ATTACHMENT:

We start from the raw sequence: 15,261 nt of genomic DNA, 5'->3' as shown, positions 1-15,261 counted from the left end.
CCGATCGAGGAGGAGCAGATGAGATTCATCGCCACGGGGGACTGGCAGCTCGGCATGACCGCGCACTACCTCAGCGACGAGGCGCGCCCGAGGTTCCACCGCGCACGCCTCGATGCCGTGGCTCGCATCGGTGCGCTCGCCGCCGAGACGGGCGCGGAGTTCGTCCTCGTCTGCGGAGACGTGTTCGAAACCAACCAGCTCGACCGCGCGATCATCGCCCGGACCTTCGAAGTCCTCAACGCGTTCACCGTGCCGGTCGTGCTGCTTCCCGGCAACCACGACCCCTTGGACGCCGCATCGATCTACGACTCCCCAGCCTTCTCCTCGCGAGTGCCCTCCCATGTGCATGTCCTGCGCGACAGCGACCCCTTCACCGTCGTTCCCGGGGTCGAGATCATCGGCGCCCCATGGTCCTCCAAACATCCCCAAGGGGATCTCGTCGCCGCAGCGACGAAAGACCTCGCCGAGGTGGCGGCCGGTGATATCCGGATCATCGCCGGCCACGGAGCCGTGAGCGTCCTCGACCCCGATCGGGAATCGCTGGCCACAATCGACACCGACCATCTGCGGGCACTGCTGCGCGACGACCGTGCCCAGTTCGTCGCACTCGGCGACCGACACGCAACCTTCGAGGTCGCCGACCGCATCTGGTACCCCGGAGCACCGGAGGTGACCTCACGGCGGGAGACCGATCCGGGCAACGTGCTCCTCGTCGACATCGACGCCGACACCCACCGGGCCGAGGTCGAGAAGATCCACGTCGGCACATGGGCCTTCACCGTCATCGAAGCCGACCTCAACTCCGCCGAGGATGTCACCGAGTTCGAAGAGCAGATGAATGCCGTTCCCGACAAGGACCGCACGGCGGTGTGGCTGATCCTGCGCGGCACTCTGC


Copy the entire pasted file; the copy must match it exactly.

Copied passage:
We start from the raw sequence: 15,261 nt of genomic DNA, 5'->3' as shown, positions 1-15,261 counted from the left end.
CCGATCGAGGAGGAGCAGATGAGATTCATCGCCACGGGGGACTGGCAGCTCGGCATGACCGCGCACTACCTCAGCGACGAGGCGCGCCCGAGGTTCCACCGCGCACGCCTCGATGCCGTGGCTCGCATCGGTGCGCTCGCCGCCGAGACGGGCGCGGAGTTCGTCCTCGTCTGCGGAGACGTGTTCGAAACCAACCAGCTCGACCGCGCGATCATCGCCCGGACCTTCGAAGTCCTCAACGCGTTCACCGTGCCGGTCGTGCTGCTTCCCGGCAACCACGACCCCTTGGACGCCGCATCGATCTACGACTCCCCAGCCTTCTCCTCGCGAGTGCCCTCCCATGTGCATGTCCTGCGCGACAGCGACCCCTTCACCGTCGTTCCCGGGGTCGAGATCATCGGCGCCCCATGGTCCTCCAAACATCCCCAAGGGGATCTCGTCGCCGCAGCGACGAAAGACCTCGCCGAGGTGGCGGCCGGTGATATCCGGATCATCGCCGGCCACGGAGCCGTGAGCGTCCTCGACCCCGATCGGGAATCGCTGGCCACAATCGACACCGACCATCTGCGGGCACTGCTGCGCGACGACCGTGCCCAGTTCGTCGCACTCGGCGACCGACACGCAACCTTCGAGGTCGCCGACCGCATCTGGTACCCCGGAGCACCGGAGGTGACCTCACGGCGGGAGACCGATCCGGGCAACGTGCTCCTCGTCGACATCGACGCCGACACCCACCGGGCCGAGGTCGAGAAGATCCACGTCGGCACATGGGCCTTCACCGTCATCGAAGCCGACCTCAACTCCGCCGAGGATGTCACCGAGTTCGAAGAGCAGATGAATGCCGTTCCCGACAAGGACCGCACGGCGGTGTGGCTGATCCTGCGCGGCACTCTGC